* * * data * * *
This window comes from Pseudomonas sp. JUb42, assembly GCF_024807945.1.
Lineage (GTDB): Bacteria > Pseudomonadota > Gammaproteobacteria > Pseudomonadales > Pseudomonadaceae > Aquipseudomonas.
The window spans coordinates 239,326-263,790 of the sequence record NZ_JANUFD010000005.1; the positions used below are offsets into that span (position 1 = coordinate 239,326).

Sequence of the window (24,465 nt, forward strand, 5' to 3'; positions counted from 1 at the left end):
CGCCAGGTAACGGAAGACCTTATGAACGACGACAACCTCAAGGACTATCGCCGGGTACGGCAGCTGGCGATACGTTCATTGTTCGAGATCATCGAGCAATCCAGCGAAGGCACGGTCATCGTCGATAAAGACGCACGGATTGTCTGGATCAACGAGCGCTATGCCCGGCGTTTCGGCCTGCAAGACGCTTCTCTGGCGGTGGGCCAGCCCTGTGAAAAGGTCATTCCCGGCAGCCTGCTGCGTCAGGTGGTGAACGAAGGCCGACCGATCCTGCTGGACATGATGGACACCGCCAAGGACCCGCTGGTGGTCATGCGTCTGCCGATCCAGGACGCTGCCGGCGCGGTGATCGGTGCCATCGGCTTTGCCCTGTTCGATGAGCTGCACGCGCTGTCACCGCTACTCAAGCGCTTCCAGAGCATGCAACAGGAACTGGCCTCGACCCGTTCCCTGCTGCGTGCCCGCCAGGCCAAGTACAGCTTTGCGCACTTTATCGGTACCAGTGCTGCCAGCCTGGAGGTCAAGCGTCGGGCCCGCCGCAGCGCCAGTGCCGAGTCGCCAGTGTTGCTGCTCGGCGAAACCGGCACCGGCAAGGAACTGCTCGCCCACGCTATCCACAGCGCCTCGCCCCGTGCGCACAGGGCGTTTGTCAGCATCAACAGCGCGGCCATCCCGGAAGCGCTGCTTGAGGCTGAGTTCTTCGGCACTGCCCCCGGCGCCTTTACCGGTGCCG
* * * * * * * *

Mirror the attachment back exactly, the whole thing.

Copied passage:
This window comes from Pseudomonas sp. JUb42, assembly GCF_024807945.1.
Lineage (GTDB): Bacteria > Pseudomonadota > Gammaproteobacteria > Pseudomonadales > Pseudomonadaceae > Aquipseudomonas.
The window spans coordinates 239,326-263,790 of the sequence record NZ_JANUFD010000005.1; the positions used below are offsets into that span (position 1 = coordinate 239,326).

Sequence of the window (24,465 nt, forward strand, 5' to 3'; positions counted from 1 at the left end):
CGCCAGGTAACGGAAGACCTTATGAACGACGACAACCTCAAGGACTATCGCCGGGTACGGCAGCTGGCGATACGTTCATTGTTCGAGATCATCGAGCAATCCAGCGAAGGCACGGTCATCGTCGATAAAGACGCACGGATTGTCTGGATCAACGAGCGCTATGCCCGGCGTTTCGGCCTGCAAGACGCTTCTCTGGCGGTGGGCCAGCCCTGTGAAAAGGTCATTCCCGGCAGCCTGCTGCGTCAGGTGGTGAACGAAGGCCGACCGATCCTGCTGGACATGATGGACACCGCCAAGGACCCGCTGGTGGTCATGCGTCTGCCGATCCAGGACGCTGCCGGCGCGGTGATCGGTGCCATCGGCTTTGCCCTGTTCGATGAGCTGCACGCGCTGTCACCGCTACTCAAGCGCTTCCAGAGCATGCAACAGGAACTGGCCTCGACCCGTTCCCTGCTGCGTGCCCGCCAGGCCAAGTACAGCTTTGCGCACTTTATCGGTACCAGTGCTGCCAGCCTGGAGGTCAAGCGTCGGGCCCGCCGCAGCGCCAGTGCCGAGTCGCCAGTGTTGCTGCTCGGCGAAACCGGCACCGGCAAGGAACTGCTCGCCCACGCTATCCACAGCGCCTCGCCCCGTGCGCACAGGGCGTTTGTCAGCATCAACAGCGCGGCCATCCCGGAAGCGCTGCTTGAGGCTGAGTTCTTCGGCACTGCCCCCGGCGCCTTTACCGGTGCCG